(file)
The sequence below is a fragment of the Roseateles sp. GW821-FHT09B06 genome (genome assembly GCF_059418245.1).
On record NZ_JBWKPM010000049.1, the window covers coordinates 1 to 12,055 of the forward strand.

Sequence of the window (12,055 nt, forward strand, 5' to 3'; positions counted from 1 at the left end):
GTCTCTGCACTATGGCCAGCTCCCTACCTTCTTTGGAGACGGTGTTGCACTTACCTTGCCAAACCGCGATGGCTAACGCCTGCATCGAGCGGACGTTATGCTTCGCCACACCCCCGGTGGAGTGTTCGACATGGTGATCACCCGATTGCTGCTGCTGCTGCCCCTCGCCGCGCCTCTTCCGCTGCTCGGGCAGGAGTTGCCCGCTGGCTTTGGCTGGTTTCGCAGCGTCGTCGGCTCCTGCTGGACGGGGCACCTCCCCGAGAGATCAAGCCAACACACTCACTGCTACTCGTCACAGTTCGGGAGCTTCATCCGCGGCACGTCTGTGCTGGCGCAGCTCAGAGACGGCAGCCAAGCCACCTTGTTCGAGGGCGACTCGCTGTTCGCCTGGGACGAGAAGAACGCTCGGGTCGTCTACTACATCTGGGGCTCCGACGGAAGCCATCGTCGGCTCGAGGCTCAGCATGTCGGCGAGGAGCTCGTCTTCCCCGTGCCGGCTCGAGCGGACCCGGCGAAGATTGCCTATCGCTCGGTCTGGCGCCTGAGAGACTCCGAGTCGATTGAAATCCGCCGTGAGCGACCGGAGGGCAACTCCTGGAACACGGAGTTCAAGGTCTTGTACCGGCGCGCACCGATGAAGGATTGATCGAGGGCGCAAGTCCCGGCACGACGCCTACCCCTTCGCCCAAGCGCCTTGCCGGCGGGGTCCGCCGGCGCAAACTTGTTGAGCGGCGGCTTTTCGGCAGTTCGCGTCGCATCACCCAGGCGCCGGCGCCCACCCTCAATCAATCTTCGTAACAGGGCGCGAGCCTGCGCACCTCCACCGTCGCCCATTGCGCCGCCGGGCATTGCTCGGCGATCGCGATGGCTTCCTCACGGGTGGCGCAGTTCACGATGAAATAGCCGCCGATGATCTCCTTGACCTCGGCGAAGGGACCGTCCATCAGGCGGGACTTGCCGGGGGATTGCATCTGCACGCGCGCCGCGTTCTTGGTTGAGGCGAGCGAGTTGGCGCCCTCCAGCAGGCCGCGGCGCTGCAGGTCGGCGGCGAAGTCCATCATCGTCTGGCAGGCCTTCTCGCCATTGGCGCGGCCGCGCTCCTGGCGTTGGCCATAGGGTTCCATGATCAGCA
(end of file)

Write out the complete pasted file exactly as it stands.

The sequence below is a fragment of the Roseateles sp. GW821-FHT09B06 genome (genome assembly GCF_059418245.1).
On record NZ_JBWKPM010000049.1, the window covers coordinates 1 to 12,055 of the forward strand.

Sequence of the window (12,055 nt, forward strand, 5' to 3'; positions counted from 1 at the left end):
GTCTCTGCACTATGGCCAGCTCCCTACCTTCTTTGGAGACGGTGTTGCACTTACCTTGCCAAACCGCGATGGCTAACGCCTGCATCGAGCGGACGTTATGCTTCGCCACACCCCCGGTGGAGTGTTCGACATGGTGATCACCCGATTGCTGCTGCTGCTGCCCCTCGCCGCGCCTCTTCCGCTGCTCGGGCAGGAGTTGCCCGCTGGCTTTGGCTGGTTTCGCAGCGTCGTCGGCTCCTGCTGGACGGGGCACCTCCCCGAGAGATCAAGCCAACACACTCACTGCTACTCGTCACAGTTCGGGAGCTTCATCCGCGGCACGTCTGTGCTGGCGCAGCTCAGAGACGGCAGCCAAGCCACCTTGTTCGAGGGCGACTCGCTGTTCGCCTGGGACGAGAAGAACGCTCGGGTCGTCTACTACATCTGGGGCTCCGACGGAAGCCATCGTCGGCTCGAGGCTCAGCATGTCGGCGAGGAGCTCGTCTTCCCCGTGCCGGCTCGAGCGGACCCGGCGAAGATTGCCTATCGCTCGGTCTGGCGCCTGAGAGACTCCGAGTCGATTGAAATCCGCCGTGAGCGACCGGAGGGCAACTCCTGGAACACGGAGTTCAAGGTCTTGTACCGGCGCGCACCGATGAAGGATTGATCGAGGGCGCAAGTCCCGGCACGACGCCTACCCCTTCGCCCAAGCGCCTTGCCGGCGGGGTCCGCCGGCGCAAACTTGTTGAGCGGCGGCTTTTCGGCAGTTCGCGTCGCATCACCCAGGCGCCGGCGCCCACCCTCAATCAATCTTCGTAACAGGGCGCGAGCCTGCGCACCTCCACCGTCGCCCATTGCGCCGCCGGGCATTGCTCGGCGATCGCGATGGCTTCCTCACGGGTGGCGCAGTTCACGATGAAATAGCCGCCGATGATCTCCTTGACCTCGGCGAAGGGACCGTCCATCAGGCGGGACTTGCCGGGGGATTGCATCTGCACGCGCGCCGCGTTCTTGGTTGAGGCGAGCGAGTTGGCGCCCTCCAGCAGGCCGCGGCGCTGCAGGTCGGCGGCGAAGTCCATCATCGTCTGGCAGGCCTTCTCGCCATTGGCGCGGCCGCGCTCCTGGCGTTGGCCATAGGGTTCCATGATCAGCA